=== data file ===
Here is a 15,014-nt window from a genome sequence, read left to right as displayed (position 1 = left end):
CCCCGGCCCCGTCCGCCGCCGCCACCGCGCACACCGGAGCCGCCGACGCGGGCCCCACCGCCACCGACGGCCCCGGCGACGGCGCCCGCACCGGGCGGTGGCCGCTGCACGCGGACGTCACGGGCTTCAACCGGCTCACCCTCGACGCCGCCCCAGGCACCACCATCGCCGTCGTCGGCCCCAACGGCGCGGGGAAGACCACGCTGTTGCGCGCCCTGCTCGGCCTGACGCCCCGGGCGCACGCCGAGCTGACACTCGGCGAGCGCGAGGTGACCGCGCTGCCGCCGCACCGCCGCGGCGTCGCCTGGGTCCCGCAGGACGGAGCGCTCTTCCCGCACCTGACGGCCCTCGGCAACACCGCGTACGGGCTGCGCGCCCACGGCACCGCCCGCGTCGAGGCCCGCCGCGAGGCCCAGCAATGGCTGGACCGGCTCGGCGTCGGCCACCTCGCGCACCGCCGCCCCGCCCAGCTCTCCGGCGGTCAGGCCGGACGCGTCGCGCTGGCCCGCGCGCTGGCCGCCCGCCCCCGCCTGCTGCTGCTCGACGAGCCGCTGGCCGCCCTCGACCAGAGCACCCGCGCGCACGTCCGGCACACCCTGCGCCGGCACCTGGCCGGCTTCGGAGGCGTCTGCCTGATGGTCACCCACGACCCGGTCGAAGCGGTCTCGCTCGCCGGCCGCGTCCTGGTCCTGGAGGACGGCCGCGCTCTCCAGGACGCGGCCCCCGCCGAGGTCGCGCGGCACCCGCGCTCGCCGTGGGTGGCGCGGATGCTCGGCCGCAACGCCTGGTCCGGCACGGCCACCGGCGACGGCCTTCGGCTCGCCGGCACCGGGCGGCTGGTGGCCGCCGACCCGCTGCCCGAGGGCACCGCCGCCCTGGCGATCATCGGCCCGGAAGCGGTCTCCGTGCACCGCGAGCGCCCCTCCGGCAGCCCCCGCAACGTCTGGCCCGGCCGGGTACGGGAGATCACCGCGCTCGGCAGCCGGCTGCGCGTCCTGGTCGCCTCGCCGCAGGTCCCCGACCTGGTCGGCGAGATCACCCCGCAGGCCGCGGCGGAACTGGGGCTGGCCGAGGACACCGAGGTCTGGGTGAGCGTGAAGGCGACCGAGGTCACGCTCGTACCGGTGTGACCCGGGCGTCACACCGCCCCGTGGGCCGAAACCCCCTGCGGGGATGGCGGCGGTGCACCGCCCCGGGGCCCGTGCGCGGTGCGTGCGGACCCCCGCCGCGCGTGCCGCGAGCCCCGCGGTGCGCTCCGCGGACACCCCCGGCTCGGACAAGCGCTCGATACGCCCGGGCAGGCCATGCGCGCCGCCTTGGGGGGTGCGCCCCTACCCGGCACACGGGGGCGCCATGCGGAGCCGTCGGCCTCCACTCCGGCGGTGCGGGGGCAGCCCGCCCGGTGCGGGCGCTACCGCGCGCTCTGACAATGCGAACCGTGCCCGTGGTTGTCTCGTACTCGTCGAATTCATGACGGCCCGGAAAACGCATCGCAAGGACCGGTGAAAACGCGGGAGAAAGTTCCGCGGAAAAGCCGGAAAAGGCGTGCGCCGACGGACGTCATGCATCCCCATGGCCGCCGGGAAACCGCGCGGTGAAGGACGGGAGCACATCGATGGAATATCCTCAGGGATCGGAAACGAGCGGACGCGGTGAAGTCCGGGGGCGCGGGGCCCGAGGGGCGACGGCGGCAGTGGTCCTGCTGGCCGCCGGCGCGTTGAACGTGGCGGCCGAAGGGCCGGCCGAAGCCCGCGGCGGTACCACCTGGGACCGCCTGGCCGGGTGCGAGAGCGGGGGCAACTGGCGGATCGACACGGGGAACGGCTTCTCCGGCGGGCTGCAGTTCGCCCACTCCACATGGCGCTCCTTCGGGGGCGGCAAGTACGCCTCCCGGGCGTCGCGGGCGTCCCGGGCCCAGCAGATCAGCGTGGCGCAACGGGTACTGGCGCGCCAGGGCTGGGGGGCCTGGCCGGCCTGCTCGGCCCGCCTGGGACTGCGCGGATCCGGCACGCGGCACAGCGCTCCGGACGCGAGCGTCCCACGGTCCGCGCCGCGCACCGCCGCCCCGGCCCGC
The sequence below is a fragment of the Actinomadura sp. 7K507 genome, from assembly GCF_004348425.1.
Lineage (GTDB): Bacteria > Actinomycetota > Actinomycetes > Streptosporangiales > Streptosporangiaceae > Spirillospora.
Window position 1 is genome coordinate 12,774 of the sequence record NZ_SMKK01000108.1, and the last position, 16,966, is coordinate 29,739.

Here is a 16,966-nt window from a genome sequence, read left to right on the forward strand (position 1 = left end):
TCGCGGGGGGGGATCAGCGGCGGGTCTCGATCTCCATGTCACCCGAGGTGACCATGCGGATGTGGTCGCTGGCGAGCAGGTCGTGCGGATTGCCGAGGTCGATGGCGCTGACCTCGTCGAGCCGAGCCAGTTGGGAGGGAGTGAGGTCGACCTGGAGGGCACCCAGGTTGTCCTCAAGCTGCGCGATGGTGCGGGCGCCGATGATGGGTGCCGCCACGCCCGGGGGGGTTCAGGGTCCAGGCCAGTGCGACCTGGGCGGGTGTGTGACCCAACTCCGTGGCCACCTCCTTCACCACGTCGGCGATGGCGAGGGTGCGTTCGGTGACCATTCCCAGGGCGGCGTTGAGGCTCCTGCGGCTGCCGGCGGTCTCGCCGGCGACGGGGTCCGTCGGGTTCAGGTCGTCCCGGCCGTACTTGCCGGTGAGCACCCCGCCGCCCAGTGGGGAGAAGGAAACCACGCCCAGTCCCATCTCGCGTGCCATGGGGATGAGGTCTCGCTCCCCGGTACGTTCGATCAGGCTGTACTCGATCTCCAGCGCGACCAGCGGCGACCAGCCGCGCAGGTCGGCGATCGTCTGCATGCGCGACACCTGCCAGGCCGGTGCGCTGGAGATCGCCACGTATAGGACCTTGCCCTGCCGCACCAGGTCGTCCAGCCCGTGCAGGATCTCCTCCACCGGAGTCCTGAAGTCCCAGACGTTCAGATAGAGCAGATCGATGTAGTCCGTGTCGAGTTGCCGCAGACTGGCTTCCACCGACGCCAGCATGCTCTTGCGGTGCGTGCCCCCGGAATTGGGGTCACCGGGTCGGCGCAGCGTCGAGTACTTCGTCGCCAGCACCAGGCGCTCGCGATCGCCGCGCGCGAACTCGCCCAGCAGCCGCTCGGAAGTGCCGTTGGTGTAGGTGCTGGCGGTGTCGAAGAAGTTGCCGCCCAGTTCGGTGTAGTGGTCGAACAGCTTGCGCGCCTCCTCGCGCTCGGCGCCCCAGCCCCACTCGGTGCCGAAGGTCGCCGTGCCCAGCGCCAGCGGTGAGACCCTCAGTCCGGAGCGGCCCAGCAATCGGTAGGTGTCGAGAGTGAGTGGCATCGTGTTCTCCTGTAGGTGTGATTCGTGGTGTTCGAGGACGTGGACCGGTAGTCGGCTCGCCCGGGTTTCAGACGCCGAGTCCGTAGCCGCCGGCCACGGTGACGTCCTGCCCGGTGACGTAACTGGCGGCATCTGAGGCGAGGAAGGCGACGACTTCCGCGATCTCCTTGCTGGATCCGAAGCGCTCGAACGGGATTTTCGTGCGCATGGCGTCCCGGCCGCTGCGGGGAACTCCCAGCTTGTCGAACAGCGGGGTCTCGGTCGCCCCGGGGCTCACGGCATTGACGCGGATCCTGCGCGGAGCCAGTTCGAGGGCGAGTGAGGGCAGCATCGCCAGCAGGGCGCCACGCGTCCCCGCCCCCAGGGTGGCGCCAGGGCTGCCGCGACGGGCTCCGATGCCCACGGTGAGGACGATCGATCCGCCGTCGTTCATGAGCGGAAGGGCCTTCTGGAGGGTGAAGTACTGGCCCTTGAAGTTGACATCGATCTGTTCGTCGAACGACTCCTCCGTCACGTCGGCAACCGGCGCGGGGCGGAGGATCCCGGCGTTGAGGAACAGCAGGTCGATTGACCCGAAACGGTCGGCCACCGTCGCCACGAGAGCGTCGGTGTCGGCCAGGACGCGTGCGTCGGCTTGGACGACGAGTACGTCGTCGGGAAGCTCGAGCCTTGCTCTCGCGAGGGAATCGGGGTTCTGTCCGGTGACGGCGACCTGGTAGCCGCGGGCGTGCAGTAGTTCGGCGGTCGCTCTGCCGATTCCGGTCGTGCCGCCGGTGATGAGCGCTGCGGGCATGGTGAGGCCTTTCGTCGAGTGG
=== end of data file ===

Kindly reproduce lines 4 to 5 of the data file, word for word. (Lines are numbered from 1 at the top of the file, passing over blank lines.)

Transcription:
Lineage (GTDB): Bacteria > Actinomycetota > Actinomycetes > Streptosporangiales > Streptosporangiaceae > Spirillospora.
Window position 1 is genome coordinate 12,774 of the sequence record NZ_SMKK01000108.1, and the last position, 16,966, is coordinate 29,739.